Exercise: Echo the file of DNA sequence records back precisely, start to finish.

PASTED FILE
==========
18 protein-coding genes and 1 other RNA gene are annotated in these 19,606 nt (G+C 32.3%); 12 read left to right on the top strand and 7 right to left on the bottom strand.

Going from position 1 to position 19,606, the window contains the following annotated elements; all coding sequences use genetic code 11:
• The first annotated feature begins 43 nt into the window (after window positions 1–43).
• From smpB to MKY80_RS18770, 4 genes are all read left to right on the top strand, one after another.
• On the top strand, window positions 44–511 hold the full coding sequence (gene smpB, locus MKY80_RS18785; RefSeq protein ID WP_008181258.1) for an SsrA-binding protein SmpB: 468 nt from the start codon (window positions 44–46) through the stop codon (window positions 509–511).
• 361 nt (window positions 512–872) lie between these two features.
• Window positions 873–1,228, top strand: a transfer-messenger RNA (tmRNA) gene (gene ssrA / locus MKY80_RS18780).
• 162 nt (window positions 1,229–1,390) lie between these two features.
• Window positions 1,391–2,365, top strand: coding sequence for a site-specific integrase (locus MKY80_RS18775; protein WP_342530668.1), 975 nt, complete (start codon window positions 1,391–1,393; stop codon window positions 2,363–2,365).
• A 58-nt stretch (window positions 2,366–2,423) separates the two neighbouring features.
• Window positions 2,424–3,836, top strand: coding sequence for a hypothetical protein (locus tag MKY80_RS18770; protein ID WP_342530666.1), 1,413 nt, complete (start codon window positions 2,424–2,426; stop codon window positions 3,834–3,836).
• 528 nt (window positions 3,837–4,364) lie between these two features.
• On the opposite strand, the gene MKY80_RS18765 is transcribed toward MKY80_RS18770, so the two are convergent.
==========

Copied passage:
18 protein-coding genes and 1 other RNA gene are annotated in these 19,606 nt (G+C 32.3%); 12 read left to right on the top strand and 7 right to left on the bottom strand.

Going from position 1 to position 19,606, the window contains the following annotated elements; all coding sequences use genetic code 11:
• The first annotated feature begins 43 nt into the window (after window positions 1–43).
• From smpB to MKY80_RS18770, 4 genes are all read left to right on the top strand, one after another.
• On the top strand, window positions 44–511 hold the full coding sequence (gene smpB, locus MKY80_RS18785; RefSeq protein ID WP_008181258.1) for an SsrA-binding protein SmpB: 468 nt from the start codon (window positions 44–46) through the stop codon (window positions 509–511).
• 361 nt (window positions 512–872) lie between these two features.
• Window positions 873–1,228, top strand: a transfer-messenger RNA (tmRNA) gene (gene ssrA / locus MKY80_RS18780).
• 162 nt (window positions 1,229–1,390) lie between these two features.
• Window positions 1,391–2,365, top strand: coding sequence for a site-specific integrase (locus MKY80_RS18775; protein WP_342530668.1), 975 nt, complete (start codon window positions 1,391–1,393; stop codon window positions 2,363–2,365).
• A 58-nt stretch (window positions 2,366–2,423) separates the two neighbouring features.
• Window positions 2,424–3,836, top strand: coding sequence for a hypothetical protein (locus tag MKY80_RS18770; protein ID WP_342530666.1), 1,413 nt, complete (start codon window positions 2,424–2,426; stop codon window positions 3,834–3,836).
• 528 nt (window positions 3,837–4,364) lie between these two features.
• On the opposite strand, the gene MKY80_RS18765 is transcribed toward MKY80_RS18770, so the two are convergent.